"One thing he's very good at is talent identification so he'll pick the best players and work with those guys to get the best out of them," Waugh told BBC Radio 5 live.
"England have suffered from probably being a bit too conservative in selections and not necessarily picking the most attacking and most dangerous players.
"Eddie Jones will roll the dice on those guys and select the ones he thinks will have the most potential to be dangerous in four years' time."
BBC rugby union correspondent Ian Robertson added: "Jones will get it to the stage where the players will do anything for him. England are very lucky to get him."
Who is Eddie Jones?
A hooker in his playing days, Jones never made it beyond the New South Wales representative side.
He gave up a career as a teacher to coach his old club, famous Sydney side Randwick, in 1994. He then spent three years in Japan before returning in 1998 to take charge of Super 12 side ACT Brumbies.
In 2000, Jones' Brumbies finished runners-up in Super 12, before becoming the first team from outside New Zealand to win the tournament in 2001.
He took the Australia job in 2001, winning the Tri Nations in his first season and beating the All Blacks on the way to the 2003 final in Sydney.
Jones was sacked in 2005 after a run of eight defeats in nine games.
He has since had two spells at Premiership club Saracens as a consultant, as well as assistant to the South Africa side that won the World Cup in 2007.
Jones took the Japan job in 2012 and presided over a period of unprecedented success for the 2019 World Cup hosts, including a run of 10 successive wins, a record for a tier two nation, and beating South Africa in Brighton.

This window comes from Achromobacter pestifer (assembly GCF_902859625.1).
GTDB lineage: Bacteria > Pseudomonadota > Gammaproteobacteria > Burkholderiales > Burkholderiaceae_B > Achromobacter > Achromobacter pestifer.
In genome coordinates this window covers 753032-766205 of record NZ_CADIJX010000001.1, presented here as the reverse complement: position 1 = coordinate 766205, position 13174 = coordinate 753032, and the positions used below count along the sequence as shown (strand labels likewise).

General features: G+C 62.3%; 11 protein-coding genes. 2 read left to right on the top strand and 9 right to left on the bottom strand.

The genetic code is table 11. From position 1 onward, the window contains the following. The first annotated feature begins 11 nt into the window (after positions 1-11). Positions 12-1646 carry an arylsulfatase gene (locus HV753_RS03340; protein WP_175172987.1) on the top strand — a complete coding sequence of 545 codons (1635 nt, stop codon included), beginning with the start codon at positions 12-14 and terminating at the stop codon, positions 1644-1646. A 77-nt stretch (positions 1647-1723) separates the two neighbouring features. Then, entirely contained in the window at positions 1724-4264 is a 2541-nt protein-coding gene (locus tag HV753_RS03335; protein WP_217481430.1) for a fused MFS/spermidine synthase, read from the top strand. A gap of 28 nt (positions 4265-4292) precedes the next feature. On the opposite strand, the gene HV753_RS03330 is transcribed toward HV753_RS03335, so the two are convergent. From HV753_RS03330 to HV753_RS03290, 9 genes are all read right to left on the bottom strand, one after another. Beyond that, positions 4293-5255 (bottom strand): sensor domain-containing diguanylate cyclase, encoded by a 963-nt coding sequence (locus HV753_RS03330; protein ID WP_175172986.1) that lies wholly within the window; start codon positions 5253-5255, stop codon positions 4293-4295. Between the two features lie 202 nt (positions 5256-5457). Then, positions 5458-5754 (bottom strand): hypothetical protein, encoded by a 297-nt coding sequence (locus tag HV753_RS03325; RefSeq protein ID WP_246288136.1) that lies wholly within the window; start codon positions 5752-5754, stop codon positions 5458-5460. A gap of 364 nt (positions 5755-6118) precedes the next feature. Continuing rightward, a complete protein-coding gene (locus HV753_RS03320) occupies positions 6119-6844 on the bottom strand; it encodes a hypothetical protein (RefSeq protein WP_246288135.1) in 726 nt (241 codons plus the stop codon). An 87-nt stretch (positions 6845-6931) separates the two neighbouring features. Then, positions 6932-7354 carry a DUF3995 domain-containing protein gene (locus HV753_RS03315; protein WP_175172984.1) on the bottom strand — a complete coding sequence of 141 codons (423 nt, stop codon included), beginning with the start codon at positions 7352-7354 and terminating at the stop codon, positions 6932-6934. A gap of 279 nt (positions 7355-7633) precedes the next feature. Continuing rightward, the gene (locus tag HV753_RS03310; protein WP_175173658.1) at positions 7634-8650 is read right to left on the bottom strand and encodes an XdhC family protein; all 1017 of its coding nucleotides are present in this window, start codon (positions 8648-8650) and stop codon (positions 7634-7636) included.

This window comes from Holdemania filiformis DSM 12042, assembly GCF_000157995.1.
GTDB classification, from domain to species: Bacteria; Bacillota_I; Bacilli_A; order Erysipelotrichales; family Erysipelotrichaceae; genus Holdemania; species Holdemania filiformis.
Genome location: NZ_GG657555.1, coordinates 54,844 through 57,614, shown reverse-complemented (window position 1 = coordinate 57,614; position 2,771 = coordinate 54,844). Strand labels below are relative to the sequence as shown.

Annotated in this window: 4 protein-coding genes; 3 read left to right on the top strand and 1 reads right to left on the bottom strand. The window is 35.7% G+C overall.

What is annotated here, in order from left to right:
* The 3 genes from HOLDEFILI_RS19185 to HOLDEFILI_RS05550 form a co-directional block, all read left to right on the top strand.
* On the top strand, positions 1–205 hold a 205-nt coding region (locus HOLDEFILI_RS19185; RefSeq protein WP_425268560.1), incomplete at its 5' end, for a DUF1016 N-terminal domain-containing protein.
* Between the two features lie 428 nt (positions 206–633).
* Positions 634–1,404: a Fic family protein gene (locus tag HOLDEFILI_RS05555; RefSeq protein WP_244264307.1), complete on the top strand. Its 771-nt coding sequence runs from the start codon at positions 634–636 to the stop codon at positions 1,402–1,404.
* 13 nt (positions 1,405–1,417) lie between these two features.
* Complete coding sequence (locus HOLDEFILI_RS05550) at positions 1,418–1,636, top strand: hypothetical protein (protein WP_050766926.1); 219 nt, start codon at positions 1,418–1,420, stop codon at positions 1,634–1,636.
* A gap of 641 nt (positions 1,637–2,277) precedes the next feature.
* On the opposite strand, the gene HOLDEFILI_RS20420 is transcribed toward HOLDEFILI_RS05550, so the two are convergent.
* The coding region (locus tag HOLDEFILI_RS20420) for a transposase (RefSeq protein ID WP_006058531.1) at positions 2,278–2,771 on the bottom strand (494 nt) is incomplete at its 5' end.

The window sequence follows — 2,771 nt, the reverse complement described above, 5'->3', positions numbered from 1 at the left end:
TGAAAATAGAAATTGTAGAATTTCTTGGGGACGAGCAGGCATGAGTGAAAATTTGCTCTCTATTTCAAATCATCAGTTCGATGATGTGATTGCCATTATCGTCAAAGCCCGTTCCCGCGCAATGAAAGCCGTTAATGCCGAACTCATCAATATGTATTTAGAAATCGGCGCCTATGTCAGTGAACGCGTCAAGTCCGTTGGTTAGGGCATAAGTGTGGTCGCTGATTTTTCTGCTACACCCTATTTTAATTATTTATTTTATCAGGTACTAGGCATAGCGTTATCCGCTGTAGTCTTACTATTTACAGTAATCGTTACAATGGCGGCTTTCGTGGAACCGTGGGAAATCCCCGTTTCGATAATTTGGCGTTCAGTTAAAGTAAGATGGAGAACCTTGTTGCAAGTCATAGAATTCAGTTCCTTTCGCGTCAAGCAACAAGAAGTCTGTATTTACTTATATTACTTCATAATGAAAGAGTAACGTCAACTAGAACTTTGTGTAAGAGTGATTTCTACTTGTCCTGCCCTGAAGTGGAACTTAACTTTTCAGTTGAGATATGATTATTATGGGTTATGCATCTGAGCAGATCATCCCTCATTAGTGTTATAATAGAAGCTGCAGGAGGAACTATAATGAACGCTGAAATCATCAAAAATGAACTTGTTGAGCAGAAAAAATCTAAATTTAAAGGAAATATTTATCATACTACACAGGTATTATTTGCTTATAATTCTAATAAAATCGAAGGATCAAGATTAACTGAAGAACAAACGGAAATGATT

He was officially unveiled as Stormers coach 10 days ago before a planned return to Super Rugby. He never took charge for a single game.
Jones' to-do list
BBC rugby union reporter Chris Jones: "His first priority is of course the Six Nations, but before that he needs to start considering the composition of his Elite Player Squad - which will be named in January - and get his head around the unique framework of English rugby.
"Unlike in Australia and Japan, Jones will have to become accustomed to dealing with players who are managed and 'owned' by their Premiership clubs. Building relationships with the directors of rugby - something Stuart Lancaster did well - is of significant importance.
"But unlike the conciliatory Lancaster, Jones will also rattle some cages, and as his recent comments in the media have shown, he is not afraid of speaking his mind, questioning the whole structure of the game in England as well as calling the Six Nations a 'dour' competition.
"Jones' ultimate remit will be a simple one; to deliver a consistently successful England team after twelve years of relative failure. He will need to bring clarity in terms of selection and game plan, and ensure that the richest and most well-resourced rugby-playing country in the world no longer wallows in under-achievement."